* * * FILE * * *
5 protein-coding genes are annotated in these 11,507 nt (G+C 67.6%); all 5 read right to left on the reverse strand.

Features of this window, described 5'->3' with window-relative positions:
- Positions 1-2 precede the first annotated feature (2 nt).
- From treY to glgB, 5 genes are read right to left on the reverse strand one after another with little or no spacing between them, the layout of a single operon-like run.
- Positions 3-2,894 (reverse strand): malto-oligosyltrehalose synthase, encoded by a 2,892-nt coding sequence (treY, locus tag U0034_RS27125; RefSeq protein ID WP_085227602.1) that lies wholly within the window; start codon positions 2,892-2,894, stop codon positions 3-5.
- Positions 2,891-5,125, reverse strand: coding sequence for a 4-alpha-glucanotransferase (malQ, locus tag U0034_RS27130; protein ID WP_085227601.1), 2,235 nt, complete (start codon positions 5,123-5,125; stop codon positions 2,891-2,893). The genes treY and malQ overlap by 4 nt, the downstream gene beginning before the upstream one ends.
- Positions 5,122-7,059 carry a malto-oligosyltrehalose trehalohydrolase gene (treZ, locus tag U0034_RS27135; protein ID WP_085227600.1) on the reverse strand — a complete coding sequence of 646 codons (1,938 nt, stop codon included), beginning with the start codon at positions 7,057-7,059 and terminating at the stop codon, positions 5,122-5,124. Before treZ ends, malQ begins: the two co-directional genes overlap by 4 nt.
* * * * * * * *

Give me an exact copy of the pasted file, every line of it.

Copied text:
5 protein-coding genes are annotated in these 11,507 nt (G+C 67.6%); all 5 read right to left on the reverse strand.

Features of this window, described 5'->3' with window-relative positions:
- Positions 1-2 precede the first annotated feature (2 nt).
- From treY to glgB, 5 genes are read right to left on the reverse strand one after another with little or no spacing between them, the layout of a single operon-like run.
- Positions 3-2,894 (reverse strand): malto-oligosyltrehalose synthase, encoded by a 2,892-nt coding sequence (treY, locus tag U0034_RS27125; RefSeq protein ID WP_085227602.1) that lies wholly within the window; start codon positions 2,892-2,894, stop codon positions 3-5.
- Positions 2,891-5,125, reverse strand: coding sequence for a 4-alpha-glucanotransferase (malQ, locus tag U0034_RS27130; protein ID WP_085227601.1), 2,235 nt, complete (start codon positions 5,123-5,125; stop codon positions 2,891-2,893). The genes treY and malQ overlap by 4 nt, the downstream gene beginning before the upstream one ends.
- Positions 5,122-7,059 carry a malto-oligosyltrehalose trehalohydrolase gene (treZ, locus tag U0034_RS27135; protein ID WP_085227600.1) on the reverse strand — a complete coding sequence of 646 codons (1,938 nt, stop codon included), beginning with the start codon at positions 7,057-7,059 and terminating at the stop codon, positions 5,122-5,124. Before treZ ends, malQ begins: the two co-directional genes overlap by 4 nt.